Needs and Wants Add Depth to Characters

I’m finishing up my NaNo Prep and psyching myself up for November 1 when I attempt to write 50,000 words of a novel in one month.

I got some writing advice from my son who graduated in Literature from UC Santa Barbara’s College of Creative Studies

He told me to add depth to my characters I should explore their “needs and wants.”

baby crawling and peeking out behind door.
My son a few years ago peeking out from his bedroom.

When my kids were in Catholic elementary school, a teacher explained the difference between needs and wants. I remember being impressed with how the teacher brought this lesson down to their age level. It was something that I hadn’t thought about explaining to my kids. Yet, it’s such a crucial life lesson. When you’re raising kids, they often have a lot of things they “need.” They want to fit in with their peers and when one friend gets the latest whatever, they feel they need it, too.

When my kids told me they “needed” a colorful iPod mini or a deck of Pokemon cards, I answered smugly, “Is this something you need—or something you want?”

I pretty much think they always believed it was something they needed.

Here’s how my son ended up giving me advice on needs and wants in fiction writing:

Several years ago, I was telling him how I was struggling with a rewrite of a mid-grade novel but was beginning to have a break-through. I hired an editor to review my manuscript and the main thread of advice was to add depth to my main characters. I have a “good” protagonist and an “evil” antagonist. It’s a book about friendships and growth in character, yet my characters are pretty shallow and flimsy Definitely one dimensional. My son suggested I look at their “needs and wants.”

Seriously? The child who “needed” so many material things is now lecturing me on “needs and wants?” Yes, and in literature, he explained, needs and wants takes on a subtle but different meaning. I found a good article “What your character wants versus what they need” from the Novel Factory. Here’s an excerpt:

What your character wants
We all want something. Some of us crave power, others long for heaps of cash, others want five minutes of fame. Some of us dream of having a baby, or a picture perfect wedding. Then of course there are more specific goals, like to win Countdown, to meet David Attenborough or to bake the perfect flan.

At the outset of your novel, you need to establish what it is your character wants – what it is that they are pursuing? What do they believe will give them a feeling of satisfaction?

What your character needs
However, there is something else under the surface, and that is what your character needs.

There are very few things human beings actually need, in order to be happy, and most of the things we fixate on wanting only obscure the really important things.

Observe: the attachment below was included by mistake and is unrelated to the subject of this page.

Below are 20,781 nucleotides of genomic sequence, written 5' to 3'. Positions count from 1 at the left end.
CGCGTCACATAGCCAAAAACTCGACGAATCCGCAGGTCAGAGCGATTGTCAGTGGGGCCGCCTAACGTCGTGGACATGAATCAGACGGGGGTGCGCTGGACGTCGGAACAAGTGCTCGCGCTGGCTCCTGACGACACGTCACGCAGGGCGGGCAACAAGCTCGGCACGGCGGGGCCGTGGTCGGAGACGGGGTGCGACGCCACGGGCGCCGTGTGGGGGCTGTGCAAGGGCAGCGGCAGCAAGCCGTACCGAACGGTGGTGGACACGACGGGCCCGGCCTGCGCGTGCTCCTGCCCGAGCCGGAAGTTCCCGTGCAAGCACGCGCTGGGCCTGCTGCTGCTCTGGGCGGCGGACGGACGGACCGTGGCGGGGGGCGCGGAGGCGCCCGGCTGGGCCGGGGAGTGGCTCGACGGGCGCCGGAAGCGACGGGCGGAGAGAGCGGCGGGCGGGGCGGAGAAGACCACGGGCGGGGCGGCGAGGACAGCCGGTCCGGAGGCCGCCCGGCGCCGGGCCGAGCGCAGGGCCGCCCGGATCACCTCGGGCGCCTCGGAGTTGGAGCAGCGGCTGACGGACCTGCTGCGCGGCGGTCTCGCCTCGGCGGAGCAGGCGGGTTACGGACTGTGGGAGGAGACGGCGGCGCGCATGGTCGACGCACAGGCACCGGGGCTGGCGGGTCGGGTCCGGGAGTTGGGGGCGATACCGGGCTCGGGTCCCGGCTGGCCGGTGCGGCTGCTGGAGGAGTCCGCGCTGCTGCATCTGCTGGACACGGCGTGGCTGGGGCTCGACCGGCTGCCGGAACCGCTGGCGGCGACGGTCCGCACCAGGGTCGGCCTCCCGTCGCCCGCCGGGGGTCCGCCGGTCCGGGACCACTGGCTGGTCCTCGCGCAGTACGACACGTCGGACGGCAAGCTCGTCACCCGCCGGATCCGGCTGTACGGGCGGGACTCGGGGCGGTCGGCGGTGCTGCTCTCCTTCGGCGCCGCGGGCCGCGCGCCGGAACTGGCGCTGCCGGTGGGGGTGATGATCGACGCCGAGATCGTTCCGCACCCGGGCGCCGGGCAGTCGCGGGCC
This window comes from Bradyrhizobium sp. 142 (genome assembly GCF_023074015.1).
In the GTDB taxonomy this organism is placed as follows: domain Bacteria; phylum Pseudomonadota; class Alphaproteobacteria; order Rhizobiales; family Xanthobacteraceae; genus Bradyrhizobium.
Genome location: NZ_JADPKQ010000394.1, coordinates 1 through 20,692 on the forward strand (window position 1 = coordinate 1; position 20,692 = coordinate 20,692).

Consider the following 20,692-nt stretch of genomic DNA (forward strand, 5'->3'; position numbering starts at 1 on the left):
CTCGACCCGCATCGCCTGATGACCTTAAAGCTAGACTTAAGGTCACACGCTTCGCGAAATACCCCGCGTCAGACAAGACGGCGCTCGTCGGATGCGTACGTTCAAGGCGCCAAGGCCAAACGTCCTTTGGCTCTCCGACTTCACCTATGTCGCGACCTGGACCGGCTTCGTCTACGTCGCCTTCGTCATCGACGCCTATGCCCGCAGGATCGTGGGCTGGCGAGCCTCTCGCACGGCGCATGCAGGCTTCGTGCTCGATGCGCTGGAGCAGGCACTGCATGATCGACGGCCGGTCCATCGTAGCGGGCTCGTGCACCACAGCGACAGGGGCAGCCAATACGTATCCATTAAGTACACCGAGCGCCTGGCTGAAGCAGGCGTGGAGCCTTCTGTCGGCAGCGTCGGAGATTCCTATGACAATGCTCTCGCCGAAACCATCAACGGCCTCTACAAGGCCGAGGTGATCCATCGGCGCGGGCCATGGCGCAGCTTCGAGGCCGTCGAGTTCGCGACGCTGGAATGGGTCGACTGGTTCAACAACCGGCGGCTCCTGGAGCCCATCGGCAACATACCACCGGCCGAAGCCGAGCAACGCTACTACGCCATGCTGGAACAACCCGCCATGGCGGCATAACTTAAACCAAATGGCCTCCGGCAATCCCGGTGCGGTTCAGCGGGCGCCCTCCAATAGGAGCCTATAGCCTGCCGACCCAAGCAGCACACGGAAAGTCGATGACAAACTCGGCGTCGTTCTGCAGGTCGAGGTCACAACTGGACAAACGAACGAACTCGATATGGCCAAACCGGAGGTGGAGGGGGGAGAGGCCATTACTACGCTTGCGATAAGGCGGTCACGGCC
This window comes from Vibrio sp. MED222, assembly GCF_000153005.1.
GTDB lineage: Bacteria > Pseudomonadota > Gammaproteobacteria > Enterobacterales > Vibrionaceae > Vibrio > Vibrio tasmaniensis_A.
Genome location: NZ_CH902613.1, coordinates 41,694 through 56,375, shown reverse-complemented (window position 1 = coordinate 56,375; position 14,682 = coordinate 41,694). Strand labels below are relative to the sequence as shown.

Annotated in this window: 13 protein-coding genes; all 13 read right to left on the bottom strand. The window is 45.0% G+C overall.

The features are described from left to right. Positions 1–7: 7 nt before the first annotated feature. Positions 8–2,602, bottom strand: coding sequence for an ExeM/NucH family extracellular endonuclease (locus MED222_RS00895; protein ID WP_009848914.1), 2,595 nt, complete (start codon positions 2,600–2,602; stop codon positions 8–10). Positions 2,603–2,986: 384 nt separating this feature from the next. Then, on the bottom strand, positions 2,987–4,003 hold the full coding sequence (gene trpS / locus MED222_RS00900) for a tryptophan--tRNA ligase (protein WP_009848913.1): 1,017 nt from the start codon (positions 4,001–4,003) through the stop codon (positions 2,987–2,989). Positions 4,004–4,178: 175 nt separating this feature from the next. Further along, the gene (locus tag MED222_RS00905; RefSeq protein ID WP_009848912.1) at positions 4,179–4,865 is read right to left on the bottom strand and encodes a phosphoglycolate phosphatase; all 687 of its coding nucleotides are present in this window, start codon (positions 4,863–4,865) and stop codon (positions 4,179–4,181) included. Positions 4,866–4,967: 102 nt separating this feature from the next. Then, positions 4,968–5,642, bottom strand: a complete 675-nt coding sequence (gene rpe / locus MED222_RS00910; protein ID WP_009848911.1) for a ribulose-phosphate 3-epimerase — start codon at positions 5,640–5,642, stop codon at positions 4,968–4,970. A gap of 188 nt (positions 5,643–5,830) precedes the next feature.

The things we need can usually be distilled to one thing: love.

This bit of advice from my son was eye-opening. I truly love my kids. They both continue to amaze me with their wisdom and good advice.

mom and toddler son sitting on the beach
Back when needs and wants were simple.

Have you explained to your kids about needs and wants? Have you used needs and wants to develop your characters in writing? What are your needs and wants in blogging?

20 thoughts on “Needs and Wants Add Depth to Characters

  1. With a big family and limited budget, we taught our kids the difference between needs and wants from the beginning! I think it helped to develop their character… so I can definitely see how that would add depth to fictional characters. Great wisdom your son had! Also, I learned to use it as a sales technique. If you can identify what someone needs and wants and show them how a product fits their lives in those categories, they will buy. Knowing our own needs and wants then, will help us understand our impulse buys and our spending issues. :). It’s really is a “deep” topic – depth of personal and fictional character. Would you mind if I use this prompt for a post from the sales angle? I could link back to this one…?

  2. If you want to explore another layer, have you thought of looking at the characters’ attachment styles (4 types based on their relationship with their families growing up)? Your son gives wise advice :).

  3. But I NEED my wants! There comes a point in life (usually as defined by age) where the line between needs and wants gets blurred. You are no longer saving for a rainy day, or a child’s college education, or a house down payment…..nope. Now it is time to get the wants. You already have the needs. So if you want to go to a restaurant that doesn’t require you to stand at a counter (with an actual menu, and you do not look at the prices first), or avoid the “clearance” aisle when buying a new outfit, you do it. Your Golden years are more about fulfilling the wants, and not always just the needs.

  4. Just had a conversation with my almost 25-year-old about that very thing. She was looking at a new phone or something and I said “You don’t need a new ____, you want a new ______.” and she looked at me and said, “Yeah, you’re right.” She didn’t get whatever it was. Good point about using the principle for characters in a book.

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